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Date:	Mon, 19 Oct 2009 09:20:33 +0100
From:	steve@...gwyn.com
To:	Maciej Żenczykowski <zenczykowski@...il.com>
Cc:	David Miller <davem@...emloft.net>, atis@...rotik.com,
	netdev@...r.kernel.org, panther@...abit.hu, eric.dumazet@...il.com,
	brian.haley@...com
Subject: Re: [PATCH] Add sk_mark route lookup support for IPv4 listening
	sockets, and for IPv4 multicast forwarding

Hi,

On Wed, Oct 14, 2009 at 11:33:39AM -0700, Maciej Żenczykowski wrote:
> > I don't agree. There are two route lookups with a tunnel, the
> > internal one and the tunnel one. Here is an example of what I'm
> > thinking:
> >
> > 1. Look up a route which points at a remote ip addres via a tunnel device.
> >   The "setmark" on this route sets the skb mark
> 
> imho, this is much better done by having the mark setting performed
> explicitly by the tunnel device itself.
> That's also were we set ttl and qos (or inherit) on the outgoing packet).
>
Yes, I think (having looked at the code a bit more in the mean time)
that there is an argument for doing that. Although I still think that
setting the mark via the routing table would be a useful feature too.

 
> > 2. Look up a route on the tunnel itself (i.e. the tunnel endpoint not
> >   the socket endpoint) using the mark from the initial lookup. This
> >   route can depend on the previous lookup (if there are multiple
> >   routes for multiple marks) and also set the mark to use.
> 
> we would get the mark set by the tunneling module here.
> 
> > The default would be to inherit the mark over a route lookup, in
> > case that no "setmark" had been specified for that route. In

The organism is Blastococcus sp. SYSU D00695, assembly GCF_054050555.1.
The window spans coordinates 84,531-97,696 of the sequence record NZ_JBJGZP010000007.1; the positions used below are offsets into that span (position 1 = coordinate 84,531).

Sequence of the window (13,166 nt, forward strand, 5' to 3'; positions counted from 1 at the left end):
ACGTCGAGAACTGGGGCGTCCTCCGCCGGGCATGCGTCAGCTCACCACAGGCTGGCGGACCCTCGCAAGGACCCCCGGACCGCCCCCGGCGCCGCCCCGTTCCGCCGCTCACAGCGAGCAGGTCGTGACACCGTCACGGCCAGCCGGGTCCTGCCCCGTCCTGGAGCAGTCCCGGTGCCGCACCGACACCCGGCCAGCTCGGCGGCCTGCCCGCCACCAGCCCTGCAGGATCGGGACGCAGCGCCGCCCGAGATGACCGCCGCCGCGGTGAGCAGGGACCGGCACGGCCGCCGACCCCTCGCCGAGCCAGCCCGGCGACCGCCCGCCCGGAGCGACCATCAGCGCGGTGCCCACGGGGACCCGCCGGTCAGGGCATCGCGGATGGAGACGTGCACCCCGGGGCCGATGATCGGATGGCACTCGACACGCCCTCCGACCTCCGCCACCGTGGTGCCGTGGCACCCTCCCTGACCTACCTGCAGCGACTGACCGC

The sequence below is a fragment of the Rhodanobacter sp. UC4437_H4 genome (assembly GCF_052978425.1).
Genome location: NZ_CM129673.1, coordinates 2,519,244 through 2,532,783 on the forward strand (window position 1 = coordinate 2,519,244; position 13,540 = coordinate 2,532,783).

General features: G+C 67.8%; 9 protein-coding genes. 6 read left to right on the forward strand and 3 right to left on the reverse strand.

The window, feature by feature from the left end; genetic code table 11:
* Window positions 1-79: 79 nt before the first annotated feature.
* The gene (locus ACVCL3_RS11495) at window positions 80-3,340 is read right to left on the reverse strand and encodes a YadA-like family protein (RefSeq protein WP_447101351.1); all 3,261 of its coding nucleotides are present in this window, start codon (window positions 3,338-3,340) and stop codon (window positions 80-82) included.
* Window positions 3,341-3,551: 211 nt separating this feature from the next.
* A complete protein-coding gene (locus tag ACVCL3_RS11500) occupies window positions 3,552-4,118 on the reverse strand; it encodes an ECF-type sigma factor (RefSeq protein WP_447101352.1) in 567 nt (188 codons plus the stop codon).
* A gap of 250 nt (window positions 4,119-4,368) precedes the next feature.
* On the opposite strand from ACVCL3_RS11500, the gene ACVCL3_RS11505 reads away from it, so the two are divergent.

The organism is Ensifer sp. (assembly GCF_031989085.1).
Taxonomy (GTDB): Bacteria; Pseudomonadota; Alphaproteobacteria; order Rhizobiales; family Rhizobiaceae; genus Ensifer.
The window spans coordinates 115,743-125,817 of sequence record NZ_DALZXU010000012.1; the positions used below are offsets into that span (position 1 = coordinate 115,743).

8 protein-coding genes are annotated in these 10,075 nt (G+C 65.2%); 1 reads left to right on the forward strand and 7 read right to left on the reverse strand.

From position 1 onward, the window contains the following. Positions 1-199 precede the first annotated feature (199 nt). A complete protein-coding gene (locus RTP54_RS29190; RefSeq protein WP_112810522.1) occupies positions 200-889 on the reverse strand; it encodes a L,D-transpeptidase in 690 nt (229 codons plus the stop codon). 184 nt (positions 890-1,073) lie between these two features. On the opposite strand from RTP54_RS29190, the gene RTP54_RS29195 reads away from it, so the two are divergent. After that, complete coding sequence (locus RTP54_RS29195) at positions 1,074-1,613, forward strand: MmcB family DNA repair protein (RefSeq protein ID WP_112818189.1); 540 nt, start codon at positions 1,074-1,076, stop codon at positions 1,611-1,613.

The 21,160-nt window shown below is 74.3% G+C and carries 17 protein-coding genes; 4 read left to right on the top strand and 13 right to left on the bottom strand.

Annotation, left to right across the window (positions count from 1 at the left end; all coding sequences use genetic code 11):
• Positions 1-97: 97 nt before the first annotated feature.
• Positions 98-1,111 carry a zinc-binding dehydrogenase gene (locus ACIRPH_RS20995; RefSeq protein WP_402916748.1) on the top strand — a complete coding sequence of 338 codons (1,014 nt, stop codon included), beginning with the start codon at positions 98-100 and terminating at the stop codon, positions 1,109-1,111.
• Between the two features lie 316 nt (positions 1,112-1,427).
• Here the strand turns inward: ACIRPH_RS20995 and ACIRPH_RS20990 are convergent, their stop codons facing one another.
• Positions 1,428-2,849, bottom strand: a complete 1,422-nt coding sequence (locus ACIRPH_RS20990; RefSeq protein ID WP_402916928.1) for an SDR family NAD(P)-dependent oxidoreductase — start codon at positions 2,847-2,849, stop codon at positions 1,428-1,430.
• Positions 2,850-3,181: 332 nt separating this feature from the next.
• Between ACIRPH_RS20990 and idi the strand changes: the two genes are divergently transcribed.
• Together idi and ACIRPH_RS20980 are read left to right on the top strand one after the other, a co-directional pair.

> > other words, it would be the same as it is now.
> 
> I'm not saying your solution wouldn't work, but I think it's less
> clean.  I don't think marking should be inherited (in the general
> case) in case of packet wrapping (whether via gre, ipip, sit, or other
> methods).
>
I guess we could say that inheriting the mark would not be the default
if the packet has gone through a device (whether virtual or physical)
then. That still seems ok to me since its basically what happens currently
I think.
 
> > The mark is supposed to be a generic thing, not just for routing
> > lookups, it can be used for classification, etc as well. I would
> > expect to see such a thing used for maybe specifying a VLAN or
> > a reference to an MPLS label stack, or something similar too,
> 
> Right, the mark can currently (as far as I know) be set in one of two
> ways - either from the mangle table (and it can also be matched on in
> netfilter) or by using setsockopt(SO_MARK).
> 
> Imagine a situation where you have a machine with routing already
> configured (pretty complex setup, tunnels, firewalls, etc) and you
> want to run a user space application that verifies (health-checks)
> some remote host (or something).  As part of the health check you want
> to verify a particular route to the destination.  This requires
> per-socket routing, which can (almost) be achieved by having proper
> routing (on fwmark) setup and using setsockopt(SO_MARK) on the health
> check socket in order to force specific routing.  These health checks
> may then of course be feedback into the routing system (ie. if they
> fail the routing rules get modified).  Note, that in particular we may
> want to be healthchecking routes that aren't even available in the
> default routing table (because they've currently been removed from the
> default table, because previous health checks failed).
> 
> Maciej

Yes, thats a good use case. I think there are a lot of other potential
use cases too though. A while back when I was looking into MPLS I wondered
about using the mark to index into a set of outgoing label stacks. That
was the original reason that I thought setting the mark via the routing
table would be useful. I've not really had the time to continue my
MPLS investigations recently though :(

Another potential use case would be to segregate traffic into different
routing domains (and thus being able to change the mark when moving from
one routing domain to another might be useful).

Steve.

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